Thursday, August 3, 2017

Museum of Western Film History

While John was getting our rig ready to move on yesterday our neighbor, who as performing the same tasks on his trailer, spoke to John about his trip on the same highway.  Only difference was they were going north on the road and we were headed south.  The neighbor shared with us how much he and his wife enjoyed a film museum and encouraged us to also stop and tour it.
The beginning of our trip on highway 395 that day gave us some final glimpses of the Sierras.   However, there were more mountains up the road.  Before we came to them we saw signs giving directions to Manzanar, a national historic site.  Later at the museum we learned what that was all about.  The old high school in  Manzanar has an interpretive center with exhibits and audio visual programs related to the internment of 120,000 Japanese Americans during WW11.  As you may gather from my previous postings, history of that nature makes me furious.  And our nation never learns, just continues to treat people inhumanely in the name of protecting our national security.
On to more cheerful thoughts, like the highest mountains in our nation.  Somewhere in the range above is Mount Whitney and Mount Williamson, Mount Whitney being the highest at 1494 feet.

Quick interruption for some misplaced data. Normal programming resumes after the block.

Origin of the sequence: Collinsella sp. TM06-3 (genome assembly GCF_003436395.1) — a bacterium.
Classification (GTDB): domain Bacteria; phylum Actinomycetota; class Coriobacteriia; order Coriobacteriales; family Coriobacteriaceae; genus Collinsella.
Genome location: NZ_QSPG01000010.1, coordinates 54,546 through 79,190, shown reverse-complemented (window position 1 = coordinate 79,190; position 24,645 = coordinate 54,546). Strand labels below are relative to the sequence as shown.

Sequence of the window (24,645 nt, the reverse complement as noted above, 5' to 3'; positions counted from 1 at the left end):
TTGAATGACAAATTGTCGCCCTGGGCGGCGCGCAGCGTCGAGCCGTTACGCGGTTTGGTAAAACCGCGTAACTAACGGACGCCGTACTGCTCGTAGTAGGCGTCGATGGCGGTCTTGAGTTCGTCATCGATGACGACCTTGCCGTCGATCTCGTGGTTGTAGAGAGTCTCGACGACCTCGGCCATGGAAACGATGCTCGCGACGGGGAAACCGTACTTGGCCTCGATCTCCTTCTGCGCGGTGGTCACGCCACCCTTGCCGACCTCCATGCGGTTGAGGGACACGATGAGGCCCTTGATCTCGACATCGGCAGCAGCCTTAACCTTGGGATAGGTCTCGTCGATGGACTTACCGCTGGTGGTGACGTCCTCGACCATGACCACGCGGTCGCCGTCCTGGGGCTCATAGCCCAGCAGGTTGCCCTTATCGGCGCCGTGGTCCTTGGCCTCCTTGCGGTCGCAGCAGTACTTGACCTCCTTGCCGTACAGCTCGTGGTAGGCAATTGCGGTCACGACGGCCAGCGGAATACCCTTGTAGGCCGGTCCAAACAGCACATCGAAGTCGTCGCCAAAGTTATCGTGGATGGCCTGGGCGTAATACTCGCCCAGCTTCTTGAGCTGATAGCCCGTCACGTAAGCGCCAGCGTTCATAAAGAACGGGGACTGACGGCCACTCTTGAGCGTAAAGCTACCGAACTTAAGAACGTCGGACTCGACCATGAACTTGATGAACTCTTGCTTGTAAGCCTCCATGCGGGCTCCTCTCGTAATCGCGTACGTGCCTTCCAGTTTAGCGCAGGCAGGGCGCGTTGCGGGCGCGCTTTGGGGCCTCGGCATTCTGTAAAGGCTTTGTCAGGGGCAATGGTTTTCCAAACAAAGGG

Above is a mural on the film museum building.  We at first drove past the museum, thinking that we would not stop.  Then we had second thoughts, and I am glad we did!   We did not realize it, but we had just traveled through the Alabama Hills where about 400-500 films and 1000 commercials had been filmed.   We saw the Portal Road as we drove into the town of Lone Pine, not realizing that a short drive on that road would take us up into the hills and where many westerns had been filmed.
  The museum has an extensive collection of artifacts, costumes, props, posters, and memorabilia from classic American Western films.  Also an antique camera car is on display.
 The heyday of westerns was primarily the years from the 1920s to the 1960s.  During the 1950s and 1960s westerns films were decreasing in numbers, but there were many western series being made for television. Science fiction movies as Star Trek 5, Ironman, Superman as well as foreign films as Gunga Din and Kim were also filmed in the Alabama Hills.   Pictured below is the dentist wagon from Durango Unchained.  There is also on display a copy of that movie script autographed by Quentin Terantino, as well as the director's chair.
And pictured below is the 1937 Plymouth that Humphrey Bogart drove half-way up Mount Whitney in the 1941 movie High Sierra.  It was also noted here that Ida Lupino had the measles while the filming was being done.
Many of the artifacts and costumes were very interesting.  Ever heard of a jerk jacket?
It is a vest with multiple pick points on it and is custom fitted for the actor or stunt person.  Cables or ropes are placed on the pick points and used for snatching, pulling or dragging a person for a stunt sequence.  John and I had to call it quits after about an hour in this museum, we still had many miles yet to cover for the day.  I must say it was a stop worth making!

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